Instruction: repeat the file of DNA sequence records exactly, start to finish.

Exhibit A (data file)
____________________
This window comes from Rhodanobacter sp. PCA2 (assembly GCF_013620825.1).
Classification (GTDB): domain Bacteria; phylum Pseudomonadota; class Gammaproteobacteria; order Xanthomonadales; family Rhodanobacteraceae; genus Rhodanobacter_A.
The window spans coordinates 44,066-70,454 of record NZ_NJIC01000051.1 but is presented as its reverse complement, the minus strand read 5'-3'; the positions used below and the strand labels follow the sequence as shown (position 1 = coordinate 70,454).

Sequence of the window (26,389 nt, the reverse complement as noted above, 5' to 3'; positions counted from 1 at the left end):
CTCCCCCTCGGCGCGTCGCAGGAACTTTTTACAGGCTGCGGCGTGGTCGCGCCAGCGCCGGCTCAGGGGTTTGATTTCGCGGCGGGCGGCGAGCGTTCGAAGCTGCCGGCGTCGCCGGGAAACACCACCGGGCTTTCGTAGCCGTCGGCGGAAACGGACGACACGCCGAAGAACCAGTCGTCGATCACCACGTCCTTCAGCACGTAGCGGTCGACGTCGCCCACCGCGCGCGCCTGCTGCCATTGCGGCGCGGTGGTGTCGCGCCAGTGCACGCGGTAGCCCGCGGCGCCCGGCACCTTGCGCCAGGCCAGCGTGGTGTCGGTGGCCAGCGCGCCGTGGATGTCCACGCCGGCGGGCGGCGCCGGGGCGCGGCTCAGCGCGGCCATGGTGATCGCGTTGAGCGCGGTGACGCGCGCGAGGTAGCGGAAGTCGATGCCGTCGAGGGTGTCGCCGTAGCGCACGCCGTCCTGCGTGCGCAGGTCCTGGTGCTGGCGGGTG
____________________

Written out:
This window comes from Rhodanobacter sp. PCA2 (assembly GCF_013620825.1).
Classification (GTDB): domain Bacteria; phylum Pseudomonadota; class Gammaproteobacteria; order Xanthomonadales; family Rhodanobacteraceae; genus Rhodanobacter_A.
The window spans coordinates 44,066-70,454 of record NZ_NJIC01000051.1 but is presented as its reverse complement, the minus strand read 5'-3'; the positions used below and the strand labels follow the sequence as shown (position 1 = coordinate 70,454).

Sequence of the window (26,389 nt, the reverse complement as noted above, 5' to 3'; positions counted from 1 at the left end):
CTCCCCCTCGGCGCGTCGCAGGAACTTTTTACAGGCTGCGGCGTGGTCGCGCCAGCGCCGGCTCAGGGGTTTGATTTCGCGGCGGGCGGCGAGCGTTCGAAGCTGCCGGCGTCGCCGGGAAACACCACCGGGCTTTCGTAGCCGTCGGCGGAAACGGACGACACGCCGAAGAACCAGTCGTCGATCACCACGTCCTTCAGCACGTAGCGGTCGACGTCGCCCACCGCGCGCGCCTGCTGCCATTGCGGCGCGGTGGTGTCGCGCCAGTGCACGCGGTAGCCCGCGGCGCCCGGCACCTTGCGCCAGGCCAGCGTGGTGTCGGTGGCCAGCGCGCCGTGGATGTCCACGCCGGCGGGCGGCGCCGGGGCGCGGCTCAGCGCGGCCATGGTGATCGCGTTGAGCGCGGTGACGCGCGCGAGGTAGCGGAAGTCGATGCCGTCGAGGGTGTCGCCGTAGCGCACGCCGTCCTGCGTGCGCAGGTCCTGGTGCTGGCGGGTG